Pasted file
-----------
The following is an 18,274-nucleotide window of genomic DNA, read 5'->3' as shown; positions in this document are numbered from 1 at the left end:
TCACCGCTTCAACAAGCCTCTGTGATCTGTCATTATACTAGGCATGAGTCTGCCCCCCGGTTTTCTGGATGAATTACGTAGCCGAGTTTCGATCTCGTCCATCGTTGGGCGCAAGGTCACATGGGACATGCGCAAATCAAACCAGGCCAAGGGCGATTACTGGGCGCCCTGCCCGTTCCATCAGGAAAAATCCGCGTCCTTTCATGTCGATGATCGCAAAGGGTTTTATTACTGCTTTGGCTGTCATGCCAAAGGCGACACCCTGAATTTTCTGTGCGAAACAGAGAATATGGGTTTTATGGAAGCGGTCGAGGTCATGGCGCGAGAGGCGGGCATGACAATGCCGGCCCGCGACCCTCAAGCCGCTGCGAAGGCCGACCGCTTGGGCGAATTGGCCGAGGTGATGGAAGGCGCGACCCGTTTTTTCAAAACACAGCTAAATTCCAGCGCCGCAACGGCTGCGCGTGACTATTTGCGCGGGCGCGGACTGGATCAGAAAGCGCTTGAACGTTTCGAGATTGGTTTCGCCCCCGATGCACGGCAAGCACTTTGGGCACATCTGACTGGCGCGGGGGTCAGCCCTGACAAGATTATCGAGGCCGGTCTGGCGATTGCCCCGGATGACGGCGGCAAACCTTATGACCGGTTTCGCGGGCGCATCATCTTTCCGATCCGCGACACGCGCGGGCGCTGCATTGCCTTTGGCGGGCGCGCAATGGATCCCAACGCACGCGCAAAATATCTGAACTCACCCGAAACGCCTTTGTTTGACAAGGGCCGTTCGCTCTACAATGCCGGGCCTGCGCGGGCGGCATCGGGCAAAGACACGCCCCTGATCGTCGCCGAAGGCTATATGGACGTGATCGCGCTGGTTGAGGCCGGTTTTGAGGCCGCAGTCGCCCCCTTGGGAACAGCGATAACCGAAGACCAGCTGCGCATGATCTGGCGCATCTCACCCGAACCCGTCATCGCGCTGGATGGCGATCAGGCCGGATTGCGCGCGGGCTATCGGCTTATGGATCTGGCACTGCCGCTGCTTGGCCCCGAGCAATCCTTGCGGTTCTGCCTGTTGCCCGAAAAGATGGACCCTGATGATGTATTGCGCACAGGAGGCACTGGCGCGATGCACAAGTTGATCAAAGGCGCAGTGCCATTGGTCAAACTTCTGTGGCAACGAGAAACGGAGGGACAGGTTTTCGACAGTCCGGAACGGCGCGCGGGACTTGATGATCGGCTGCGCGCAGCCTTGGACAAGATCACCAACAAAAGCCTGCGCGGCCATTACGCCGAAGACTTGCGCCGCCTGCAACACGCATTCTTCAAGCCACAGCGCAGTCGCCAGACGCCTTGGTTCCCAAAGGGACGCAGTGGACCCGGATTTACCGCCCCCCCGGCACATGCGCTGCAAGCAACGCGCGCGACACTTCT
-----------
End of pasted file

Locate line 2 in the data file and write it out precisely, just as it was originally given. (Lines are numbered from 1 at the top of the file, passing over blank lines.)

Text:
TCACCGCTTCAACAAGCCTCTGTGATCTGTCATTATACTAGGCATGAGTCTGCCCCCCGGTTTTCTGGATGAATTACGTAGCCGAGTTTCGATCTCGTCCATCGTTGGGCGCAAGGTCACATGGGACATGCGCAAATCAAACCAGGCCAAGGGCGATTACTGGGCGCCCTGCCCGTTCCATCAGGAAAAATCCGCGTCCTTTCATGTCGATGATCGCAAAGGGTTTTATTACTGCTTTGGCTGTCATGCCAAAGGCGACACCCTGAATTTTCTGTGCGAAACAGAGAATATGGGTTTTATGGAAGCGGTCGAGGTCATGGCGCGAGAGGCGGGCATGACAATGCCGGCCCGCGACCCTCAAGCCGCTGCGAAGGCCGACCGCTTGGGCGAATTGGCCGAGGTGATGGAAGGCGCGACCCGTTTTTTCAAAACACAGCTAAATTCCAGCGCCGCAACGGCTGCGCGTGACTATTTGCGCGGGCGCGGACTGGATCAGAAAGCGCTTGAACGTTTCGAGATTGGTTTCGCCCCCGATGCACGGCAAGCACTTTGGGCACATCTGACTGGCGCGGGGGTCAGCCCTGACAAGATTATCGAGGCCGGTCTGGCGATTGCCCCGGATGACGGCGGCAAACCTTATGACCGGTTTCGCGGGCGCATCATCTTTCCGATCCGCGACACGCGCGGGCGCTGCATTGCCTTTGGCGGGCGCGCAATGGATCCCAACGCACGCGCAAAATATCTGAACTCACCCGAAACGCCTTTGTTTGACAAGGGCCGTTCGCTCTACAATGCCGGGCCTGCGCGGGCGGCATCGGGCAAAGACACGCCCCTGATCGTCGCCGAAGGCTATATGGACGTGATCGCGCTGGTTGAGGCCGGTTTTGAGGCCGCAGTCGCCCCCTTGGGAACAGCGATAACCGAAGACCAGCTGCGCATGATCTGGCGCATCTCACCCGAACCCGTCATCGCGCTGGATGGCGATCAGGCCGGATTGCGCGCGGGCTATCGGCTTATGGATCTGGCACTGCCGCTGCTTGGCCCCGAGCAATCCTTGCGGTTCTGCCTGTTGCCCGAAAAGATGGACCCTGATGATGTATTGCGCACAGGAGGCACTGGCGCGATGCACAAGTTGATCAAAGGCGCAGTGCCATTGGTCAAACTTCTGTGGCAACGAGAAACGGAGGGACAGGTTTTCGACAGTCCGGAACGGCGCGCGGGACTTGATGATCGGCTGCGCGCAGCCTTGGACAAGATCACCAACAAAAGCCTGCGCGGCCATTACGCCGAAGACTTGCGCCGCCTGCAACACGCATTCTTCAAGCCACAGCGCAGTCGCCAGACGCCTTGGTTCCCAAAGGGACGCAGTGGACCCGGATTTACCGCCCCCCCGGCACATGCGCTGCAAGCAACGCGCGCGACACTTCT